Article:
• introduce QoS on your part of the network to reduce latency (latency makes echo audible)
  • use only A-law or u-law because those are less lossy/compressing codecs that an echo canceller can much better deal with
  • see if you can reduce jitter (or stabilize it), as varying jitter is a challenge for every echo canceller
  • control/avoid packet loss as much as possible on your network because echo cancellers can usually not deal with that
  • headsets and software VoIP clients are often causing echo themselves (due to bad mixer settings, cheap headsets, ...), so better run your tests with a hardware VoIP phone

The problem arises when:
- you have some echo induced somewhere (your call goes through a 2 wire line)
- you have some delay induced somewhere (you use VoIP for instance)
In this scenario, echo becomes noticeable, and disturbing. You need to echo cancel at the closest from the source (in the ATA, for instance).

The following should not result in noticable echo:
VOIP Phone <-> Asterisk <-> VOIP Phone
VOIP Phone <-> Asterisk <-> T100P <-> PRI

I'm extremely dubious about the second of these claims. It's very likely that the telco won't bother doing any echo cancellation on a local call, on the basis that the echo path should be sufficiently short that you won't notice it; however, because you're using VOIP, the echo delay becomes noticeable, and the user of the VOIP phone will hear echo.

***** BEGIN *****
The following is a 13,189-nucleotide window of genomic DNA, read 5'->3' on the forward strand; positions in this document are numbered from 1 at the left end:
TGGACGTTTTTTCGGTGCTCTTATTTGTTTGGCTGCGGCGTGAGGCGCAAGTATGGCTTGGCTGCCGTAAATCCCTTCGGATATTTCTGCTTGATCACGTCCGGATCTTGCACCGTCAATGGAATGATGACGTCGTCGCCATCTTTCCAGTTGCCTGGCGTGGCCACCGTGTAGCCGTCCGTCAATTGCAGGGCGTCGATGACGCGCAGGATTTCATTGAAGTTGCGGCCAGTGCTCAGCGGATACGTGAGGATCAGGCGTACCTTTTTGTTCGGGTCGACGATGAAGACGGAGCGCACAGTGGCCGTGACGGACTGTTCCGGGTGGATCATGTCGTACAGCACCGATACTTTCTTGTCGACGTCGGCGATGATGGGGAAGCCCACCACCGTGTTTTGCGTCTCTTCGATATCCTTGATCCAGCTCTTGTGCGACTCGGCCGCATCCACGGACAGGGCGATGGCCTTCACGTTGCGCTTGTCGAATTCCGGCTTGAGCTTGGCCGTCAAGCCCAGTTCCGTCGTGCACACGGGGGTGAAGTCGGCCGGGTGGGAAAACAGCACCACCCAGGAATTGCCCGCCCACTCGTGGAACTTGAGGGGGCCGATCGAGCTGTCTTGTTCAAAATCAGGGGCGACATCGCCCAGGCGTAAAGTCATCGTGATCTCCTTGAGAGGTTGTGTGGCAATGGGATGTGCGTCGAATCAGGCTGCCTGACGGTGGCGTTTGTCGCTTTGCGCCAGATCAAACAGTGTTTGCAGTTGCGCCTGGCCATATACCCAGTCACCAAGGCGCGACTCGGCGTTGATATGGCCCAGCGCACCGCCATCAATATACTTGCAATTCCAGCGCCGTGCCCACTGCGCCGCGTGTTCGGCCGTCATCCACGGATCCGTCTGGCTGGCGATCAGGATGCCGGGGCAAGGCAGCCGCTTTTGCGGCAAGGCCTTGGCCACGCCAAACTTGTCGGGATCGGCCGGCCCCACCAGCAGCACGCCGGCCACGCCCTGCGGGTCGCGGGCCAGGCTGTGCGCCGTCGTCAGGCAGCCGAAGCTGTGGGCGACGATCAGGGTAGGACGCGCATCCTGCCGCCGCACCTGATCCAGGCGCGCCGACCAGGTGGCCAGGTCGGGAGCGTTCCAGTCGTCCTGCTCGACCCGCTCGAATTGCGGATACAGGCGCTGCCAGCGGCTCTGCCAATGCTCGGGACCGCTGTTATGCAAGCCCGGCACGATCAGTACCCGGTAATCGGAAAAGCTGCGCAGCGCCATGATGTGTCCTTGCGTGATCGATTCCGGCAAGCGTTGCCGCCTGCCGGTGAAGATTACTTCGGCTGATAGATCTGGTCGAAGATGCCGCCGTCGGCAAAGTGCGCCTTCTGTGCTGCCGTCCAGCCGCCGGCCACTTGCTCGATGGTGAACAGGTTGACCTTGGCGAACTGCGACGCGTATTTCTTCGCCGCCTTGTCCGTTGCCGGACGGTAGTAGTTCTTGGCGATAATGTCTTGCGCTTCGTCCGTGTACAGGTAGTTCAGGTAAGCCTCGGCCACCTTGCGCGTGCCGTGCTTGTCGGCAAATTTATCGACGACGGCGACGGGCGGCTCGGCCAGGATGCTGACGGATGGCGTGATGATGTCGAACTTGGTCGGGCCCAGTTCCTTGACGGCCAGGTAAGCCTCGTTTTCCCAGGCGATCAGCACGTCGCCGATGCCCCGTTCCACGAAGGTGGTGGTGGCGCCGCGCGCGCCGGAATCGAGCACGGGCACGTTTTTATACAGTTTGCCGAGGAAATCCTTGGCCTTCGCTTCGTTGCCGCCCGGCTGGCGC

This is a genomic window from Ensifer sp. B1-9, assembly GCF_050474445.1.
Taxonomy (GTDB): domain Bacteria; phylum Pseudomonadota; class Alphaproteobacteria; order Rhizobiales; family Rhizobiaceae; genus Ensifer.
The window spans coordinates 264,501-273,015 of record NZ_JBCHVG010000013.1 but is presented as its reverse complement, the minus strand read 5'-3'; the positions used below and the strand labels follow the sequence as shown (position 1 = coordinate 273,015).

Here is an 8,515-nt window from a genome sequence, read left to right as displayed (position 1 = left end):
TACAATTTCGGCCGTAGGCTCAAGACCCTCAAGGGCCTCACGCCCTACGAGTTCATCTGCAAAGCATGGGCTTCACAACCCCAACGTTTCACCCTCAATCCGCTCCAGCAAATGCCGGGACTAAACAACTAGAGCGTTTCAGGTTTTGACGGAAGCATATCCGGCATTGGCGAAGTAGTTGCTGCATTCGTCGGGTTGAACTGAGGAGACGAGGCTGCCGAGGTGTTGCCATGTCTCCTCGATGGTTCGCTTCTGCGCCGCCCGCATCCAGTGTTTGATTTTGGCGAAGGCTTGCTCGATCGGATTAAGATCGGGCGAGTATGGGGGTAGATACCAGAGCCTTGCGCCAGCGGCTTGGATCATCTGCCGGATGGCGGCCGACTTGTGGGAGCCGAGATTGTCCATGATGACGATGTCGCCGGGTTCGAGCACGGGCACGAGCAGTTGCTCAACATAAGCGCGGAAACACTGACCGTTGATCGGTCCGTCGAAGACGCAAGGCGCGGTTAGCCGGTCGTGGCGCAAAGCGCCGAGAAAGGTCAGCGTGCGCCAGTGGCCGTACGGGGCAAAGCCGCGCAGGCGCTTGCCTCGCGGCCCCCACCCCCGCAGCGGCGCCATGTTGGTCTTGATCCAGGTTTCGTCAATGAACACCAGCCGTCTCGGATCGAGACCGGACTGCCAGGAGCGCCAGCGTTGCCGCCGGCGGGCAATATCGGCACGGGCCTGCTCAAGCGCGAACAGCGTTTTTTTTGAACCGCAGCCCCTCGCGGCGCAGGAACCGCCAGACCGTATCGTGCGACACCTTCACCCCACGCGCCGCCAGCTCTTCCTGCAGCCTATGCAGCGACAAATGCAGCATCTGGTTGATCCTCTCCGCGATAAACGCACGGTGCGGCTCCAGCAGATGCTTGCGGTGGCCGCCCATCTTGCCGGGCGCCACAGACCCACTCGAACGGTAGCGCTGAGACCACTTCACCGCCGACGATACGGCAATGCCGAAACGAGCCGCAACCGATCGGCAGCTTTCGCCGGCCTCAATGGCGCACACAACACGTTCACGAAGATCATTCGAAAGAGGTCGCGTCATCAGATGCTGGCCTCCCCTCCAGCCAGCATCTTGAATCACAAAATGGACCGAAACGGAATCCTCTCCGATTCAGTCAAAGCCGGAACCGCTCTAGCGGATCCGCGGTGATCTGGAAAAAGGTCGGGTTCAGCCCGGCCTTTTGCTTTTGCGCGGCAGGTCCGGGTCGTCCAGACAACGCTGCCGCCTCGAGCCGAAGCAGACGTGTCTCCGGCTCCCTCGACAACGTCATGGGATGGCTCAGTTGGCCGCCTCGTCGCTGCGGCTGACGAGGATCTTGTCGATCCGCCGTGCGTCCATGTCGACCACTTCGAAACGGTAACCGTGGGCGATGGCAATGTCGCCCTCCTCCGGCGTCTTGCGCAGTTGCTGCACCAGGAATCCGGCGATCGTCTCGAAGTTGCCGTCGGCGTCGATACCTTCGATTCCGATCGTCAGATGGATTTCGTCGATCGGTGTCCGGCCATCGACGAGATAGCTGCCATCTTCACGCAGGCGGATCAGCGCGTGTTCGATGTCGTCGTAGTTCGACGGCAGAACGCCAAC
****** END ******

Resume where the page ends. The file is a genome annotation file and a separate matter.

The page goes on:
Assuming that the VOIP Phones do adequate echo cancellation at their end (which any VOIP phone worth its salt should), agreed that neither party will hear echo for the first situation.

Richard van der Hoff, July 2005


These have the potential for noticeable echo. An analog phone is a 2-4 wire hybrid (ear and mike -> 2 wire). FXS and FXO modules have 2-4 wire hybrids:
Analog phone <-> TDM10B-FXS <-> Asterisk <-> TDM01B-FXO <-> PSTN
Analog phone <-> ATA <-> Asterisk <-> TDM01B-FXO <-> PSTN
VOIP Phone <-> Asterisk <-> PSTN

It's often an issue of quality of the hybrids. I have been very happy with the TDMxxx hybrids, and very unhappy with the X100/101P hybrids.

In this setup, the channel bank provide the needed, and adequate echo cancellation:
Analog phone <-> Adtran TA750 <-> T100P <-> Asterisk <-> TDM01B-FXO <-> PSTN
Analog phone <-> Adtran TA750 <-> T100P <-> Asterisk <-> T100P <->PRI>

VOIP phones can throw a DSP at the echo problem and will generally have great success since the ear and mike interfaces are pretty much standard - you don't have unpredictable interfaces like you do on the PSTN side.

One other thing not often mentioned regarding Asterisk and echo, is the #define AGGRESSIVE_SUPPRESSOR in zconfig.h in the zaptel-source. If you have lots of trouble with echo, that cant seem to be solved any other way, try to uncomment this.

Also see the (somewhat obscure) reference to the same thing in Hunting the Echo: What to do if you have echo problems in Asterisk for some not-so-positive comments on the same thing.

Martin Kihlgren, 2004


One reason that AGGRESSIVE_SUPPRESSOR is less commonly talked about is because it switches your T1 to half-duplex mode, meaning you can hear OR talk, but not both (no interruptions). Sure, if we were all polite, this wouldn't matter, but in a functional phone system this simply isn't a tolerable scenario.



If you are unable to get rid of echo it is worth trying this: In the zconfig.h file a new zaptel echo canceller called ECHO_CAN_MG2 (MG2), Edit this file (found in /usr/src/zaptel on AAH) compile the driver end compile Asterisk - no echo at either end!!!

See also:


Asterisk | Tips & Tricks | FAQ
Created by: flavour, Last modification: Sat 26 of Jun, 2010 (07:19 UTC) by valer77
Please update this page with new information, just login and click on the "Edit" or "Discussion" tab. Get a free login here: Register Thanks! - Find us on Google+